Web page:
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A Very Important Arabic MS

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  • James Snapp, Jr.
    Remember back in 1975 when a bunch of MSS was discovered at St. Catherine s Monastery? Just 33 years later, part of the text of one of those MSS has been
    Message 1 of 1 , Jan 10, 2009
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      Remember back in 1975 when a bunch of MSS was discovered at St.
      Catherine's Monastery? Just 33 years later, part of the text of one
      of those MSS has been released: in the 2008 Novum Testamentum
      (Volume 50), there's a partial collation of an important Arabic text
      of the Gospel of Luke. Before you dismiss "important Arabic" as an
      oxymoron when it comes to NT MSS, notice that this is probably the
      earliest Arabic MS of the Gospels in existence (700's), and its text
      is very interesting; by my preliminary analysis of the text of Luke,
      I'd say it uniquely represents a distinct text-type.

      Hikmat Kachouh, the author of the NovTest article, (full title
      = "Sinai Ar. N. F. Parchment 8 and 28: Its Contribution to Textual
      Criticism of the Gospel of Luke") designates the Arabic MS as "CSA" –
      "Codex Sinaiticus Arabicus." Besides containing an Arabic text of
      the four Gospels, CSA includes a sermon by John Chrysostom and three
      other compositions. Kachouh makes a convincing case that the Arabic
      text contained in CSA was translated directly from Greek.

      Kachouh's collation of CSA is made against the Byzantine Text
      (Robinson-Pierpont). Kachouh helpfully provides the Arabic text and,
      for easy comparison to Greek variants, the Greek text which the
      Arabic text represents. Here, in English, are some of the most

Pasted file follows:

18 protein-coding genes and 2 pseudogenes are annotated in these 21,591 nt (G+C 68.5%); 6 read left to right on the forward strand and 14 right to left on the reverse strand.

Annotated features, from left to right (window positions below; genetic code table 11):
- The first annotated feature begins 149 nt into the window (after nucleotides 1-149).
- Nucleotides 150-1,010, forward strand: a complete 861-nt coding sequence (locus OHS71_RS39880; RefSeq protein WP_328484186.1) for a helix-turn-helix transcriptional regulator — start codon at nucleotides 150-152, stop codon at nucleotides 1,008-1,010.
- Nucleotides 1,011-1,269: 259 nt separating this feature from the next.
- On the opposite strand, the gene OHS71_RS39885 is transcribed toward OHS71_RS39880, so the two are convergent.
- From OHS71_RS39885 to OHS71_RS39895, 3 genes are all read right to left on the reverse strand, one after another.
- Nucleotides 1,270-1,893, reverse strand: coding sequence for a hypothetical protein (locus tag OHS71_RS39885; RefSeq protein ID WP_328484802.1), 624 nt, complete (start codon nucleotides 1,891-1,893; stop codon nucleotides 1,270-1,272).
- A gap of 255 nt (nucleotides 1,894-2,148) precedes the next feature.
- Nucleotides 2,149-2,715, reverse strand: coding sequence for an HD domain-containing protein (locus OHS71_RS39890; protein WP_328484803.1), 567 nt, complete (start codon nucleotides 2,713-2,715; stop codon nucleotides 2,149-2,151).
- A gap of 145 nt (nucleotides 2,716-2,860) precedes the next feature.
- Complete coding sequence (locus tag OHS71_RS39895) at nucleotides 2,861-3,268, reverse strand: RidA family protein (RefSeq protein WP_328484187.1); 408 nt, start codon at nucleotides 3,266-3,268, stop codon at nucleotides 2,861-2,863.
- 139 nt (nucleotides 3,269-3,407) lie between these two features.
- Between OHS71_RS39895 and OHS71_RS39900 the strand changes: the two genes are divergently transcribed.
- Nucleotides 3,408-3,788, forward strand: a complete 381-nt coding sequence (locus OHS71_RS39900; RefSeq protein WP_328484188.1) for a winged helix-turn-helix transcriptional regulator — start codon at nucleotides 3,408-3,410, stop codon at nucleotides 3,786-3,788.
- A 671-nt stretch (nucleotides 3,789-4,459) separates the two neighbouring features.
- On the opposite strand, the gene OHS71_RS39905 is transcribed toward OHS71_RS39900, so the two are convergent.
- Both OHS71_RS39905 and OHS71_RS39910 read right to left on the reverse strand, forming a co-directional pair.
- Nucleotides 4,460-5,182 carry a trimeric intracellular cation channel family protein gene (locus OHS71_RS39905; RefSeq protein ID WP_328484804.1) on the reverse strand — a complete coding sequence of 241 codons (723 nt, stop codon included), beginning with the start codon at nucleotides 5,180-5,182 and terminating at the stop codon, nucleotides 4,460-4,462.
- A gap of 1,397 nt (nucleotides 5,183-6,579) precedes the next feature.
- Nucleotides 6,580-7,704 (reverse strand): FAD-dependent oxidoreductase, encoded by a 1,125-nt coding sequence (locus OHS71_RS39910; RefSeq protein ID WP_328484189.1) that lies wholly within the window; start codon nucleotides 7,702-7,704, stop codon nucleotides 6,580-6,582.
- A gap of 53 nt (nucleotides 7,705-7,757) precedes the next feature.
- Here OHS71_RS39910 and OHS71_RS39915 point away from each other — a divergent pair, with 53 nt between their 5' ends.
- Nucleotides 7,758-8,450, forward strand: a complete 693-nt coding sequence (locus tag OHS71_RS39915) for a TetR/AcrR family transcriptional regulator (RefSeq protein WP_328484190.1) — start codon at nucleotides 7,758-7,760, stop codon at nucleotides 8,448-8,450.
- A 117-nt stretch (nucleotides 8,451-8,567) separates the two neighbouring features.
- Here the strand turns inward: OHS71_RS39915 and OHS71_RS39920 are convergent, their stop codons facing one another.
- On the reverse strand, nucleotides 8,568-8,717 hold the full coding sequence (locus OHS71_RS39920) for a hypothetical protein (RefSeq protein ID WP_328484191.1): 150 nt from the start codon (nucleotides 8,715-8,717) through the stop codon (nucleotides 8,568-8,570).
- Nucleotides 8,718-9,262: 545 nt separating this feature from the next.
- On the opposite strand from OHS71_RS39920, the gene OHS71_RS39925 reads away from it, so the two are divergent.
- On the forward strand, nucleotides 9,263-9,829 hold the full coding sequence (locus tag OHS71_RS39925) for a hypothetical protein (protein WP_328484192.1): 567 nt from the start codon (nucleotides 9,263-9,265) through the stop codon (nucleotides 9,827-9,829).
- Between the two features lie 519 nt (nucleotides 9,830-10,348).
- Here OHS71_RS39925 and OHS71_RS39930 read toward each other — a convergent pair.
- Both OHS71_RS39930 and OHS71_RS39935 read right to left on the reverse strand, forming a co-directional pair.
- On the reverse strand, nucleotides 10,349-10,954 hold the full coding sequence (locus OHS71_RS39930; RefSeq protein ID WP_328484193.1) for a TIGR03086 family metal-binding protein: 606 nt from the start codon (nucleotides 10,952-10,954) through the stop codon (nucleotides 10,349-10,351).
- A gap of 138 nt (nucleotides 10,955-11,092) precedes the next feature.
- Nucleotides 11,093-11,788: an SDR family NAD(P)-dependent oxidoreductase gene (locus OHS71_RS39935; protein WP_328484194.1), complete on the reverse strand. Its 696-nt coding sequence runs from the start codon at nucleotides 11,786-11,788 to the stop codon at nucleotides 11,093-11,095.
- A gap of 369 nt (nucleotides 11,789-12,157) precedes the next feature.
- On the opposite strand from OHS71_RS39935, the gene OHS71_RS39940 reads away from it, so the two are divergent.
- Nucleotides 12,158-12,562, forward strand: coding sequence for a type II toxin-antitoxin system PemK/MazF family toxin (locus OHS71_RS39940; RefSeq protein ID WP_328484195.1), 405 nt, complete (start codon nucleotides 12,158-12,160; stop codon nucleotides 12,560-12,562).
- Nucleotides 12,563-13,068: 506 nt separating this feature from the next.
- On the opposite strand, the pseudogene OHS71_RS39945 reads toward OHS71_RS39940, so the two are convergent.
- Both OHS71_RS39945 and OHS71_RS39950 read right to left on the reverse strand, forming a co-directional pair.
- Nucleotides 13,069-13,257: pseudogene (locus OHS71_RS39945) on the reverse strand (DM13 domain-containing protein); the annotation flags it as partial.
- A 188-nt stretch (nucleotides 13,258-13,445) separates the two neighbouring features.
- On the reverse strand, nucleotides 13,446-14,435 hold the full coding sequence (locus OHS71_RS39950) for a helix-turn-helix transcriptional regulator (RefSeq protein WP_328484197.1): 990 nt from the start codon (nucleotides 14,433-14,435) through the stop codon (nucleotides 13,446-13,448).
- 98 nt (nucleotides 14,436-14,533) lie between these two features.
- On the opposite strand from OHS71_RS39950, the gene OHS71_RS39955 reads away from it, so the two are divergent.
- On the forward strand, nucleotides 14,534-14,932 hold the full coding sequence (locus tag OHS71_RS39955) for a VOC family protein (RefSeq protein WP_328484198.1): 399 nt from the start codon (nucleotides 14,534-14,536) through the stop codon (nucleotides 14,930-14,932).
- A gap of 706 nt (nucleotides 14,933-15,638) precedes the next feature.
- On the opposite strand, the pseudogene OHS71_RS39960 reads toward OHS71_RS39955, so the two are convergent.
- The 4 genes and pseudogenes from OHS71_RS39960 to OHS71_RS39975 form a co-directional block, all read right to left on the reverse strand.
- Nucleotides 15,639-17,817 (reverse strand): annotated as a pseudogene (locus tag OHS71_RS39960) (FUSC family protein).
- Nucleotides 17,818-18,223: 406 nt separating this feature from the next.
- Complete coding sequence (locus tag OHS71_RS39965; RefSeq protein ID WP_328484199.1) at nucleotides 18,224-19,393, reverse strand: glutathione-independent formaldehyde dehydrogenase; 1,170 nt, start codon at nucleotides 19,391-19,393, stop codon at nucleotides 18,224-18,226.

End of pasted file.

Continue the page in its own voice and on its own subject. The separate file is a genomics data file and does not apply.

interesting readings in CSA:

      1:9 – temple of God
      1:28 – does not include "blessed are you among women"
      2:40 – does not include "in spirit"
      2:43 – his parents
      4:8 – does not include "Get behind Me Satan"
      4:27 – does not include "in Israel"
      4:41 – does not include "the Christ"
      6:10 – in anger [Oh look; another "angry Jesus" reading, agreeing
      with D]
      6:20 – poor in spirit, kingdom of heaven
      6:42 – does not include the second "Brother"
      7:28a – does not include "prophet" and does not include "the Baptist"
      7:28b – kingdom of heaven
      8:9 – does not include "saying"
      8:44 – does not include "the hem of"
      8:48 – does not include "Cheer up"
      9:35 – chosen one
      9:57 – does not include "Lord"
      10:1 – does not include "the Lord" [read "he"]
      10:14 – does not include "in the judgment"
      10:21 – in the Holy Spirit
      10:35 – does not include "when he went out"
      10:42 – a few
      11:39 – Jesus [instead of "the Lord"]
      12:38 – does not include "those servants"
      13:12 – does not include "Jesus" [read "he"]
      14:2 – does not include "a certain"
      14:19-20 – these verses are transposed
      15:16 – to be fed
      16:19 – named Nineveh
      19:31 – does not include "Why are you untying"
      20:13 – does not include "when they see"
      20:23 – does not include "Why do you test me"
      20:30 – does not include "took her as wife and died childless"
      22:31 – does not include "And the Lord said"
      22:61 – today
      23:6 – does not include "of Galilee"
      23:23 – does not include "and of the chief priests"
      23:25 – Barabbas
      23:38 – does not include "written in letters of Greek and Latin and
      Hebrew"